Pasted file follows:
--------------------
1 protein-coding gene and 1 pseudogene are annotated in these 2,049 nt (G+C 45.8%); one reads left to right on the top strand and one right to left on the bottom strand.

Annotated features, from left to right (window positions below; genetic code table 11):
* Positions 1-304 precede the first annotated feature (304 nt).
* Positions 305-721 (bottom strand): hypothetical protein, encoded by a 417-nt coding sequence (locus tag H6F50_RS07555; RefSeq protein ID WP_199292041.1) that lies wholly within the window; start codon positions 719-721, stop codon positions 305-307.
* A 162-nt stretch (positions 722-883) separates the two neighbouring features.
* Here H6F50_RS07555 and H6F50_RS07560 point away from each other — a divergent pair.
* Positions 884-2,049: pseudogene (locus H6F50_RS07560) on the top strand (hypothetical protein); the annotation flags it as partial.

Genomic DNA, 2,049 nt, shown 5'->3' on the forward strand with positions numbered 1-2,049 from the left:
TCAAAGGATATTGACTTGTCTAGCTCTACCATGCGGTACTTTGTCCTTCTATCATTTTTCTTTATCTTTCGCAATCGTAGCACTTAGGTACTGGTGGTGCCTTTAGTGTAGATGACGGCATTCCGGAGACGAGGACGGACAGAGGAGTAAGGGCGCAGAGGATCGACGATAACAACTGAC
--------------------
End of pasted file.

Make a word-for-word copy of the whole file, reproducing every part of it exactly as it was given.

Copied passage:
1 protein-coding gene and 1 pseudogene are annotated in these 2,049 nt (G+C 45.8%); one reads left to right on the top strand and one right to left on the bottom strand.

Annotated features, from left to right (window positions below; genetic code table 11):
* Positions 1-304 precede the first annotated feature (304 nt).
* Positions 305-721 (bottom strand): hypothetical protein, encoded by a 417-nt coding sequence (locus tag H6F50_RS07555; RefSeq protein ID WP_199292041.1) that lies wholly within the window; start codon positions 719-721, stop codon positions 305-307.
* A 162-nt stretch (positions 722-883) separates the two neighbouring features.
* Here H6F50_RS07555 and H6F50_RS07560 point away from each other — a divergent pair.
* Positions 884-2,049: pseudogene (locus H6F50_RS07560) on the top strand (hypothetical protein); the annotation flags it as partial.

Genomic DNA, 2,049 nt, shown 5'->3' on the forward strand with positions numbered 1-2,049 from the left:
TCAAAGGATATTGACTTGTCTAGCTCTACCATGCGGTACTTTGTCCTTCTATCATTTTTCTTTATCTTTCGCAATCGTAGCACTTAGGTACTGGTGGTGCCTTTAGTGTAGATGACGGCATTCCGGAGACGAGGACGGACAGAGGAGTAAGGGCGCAGAGGATCGACGATAACAACTGAC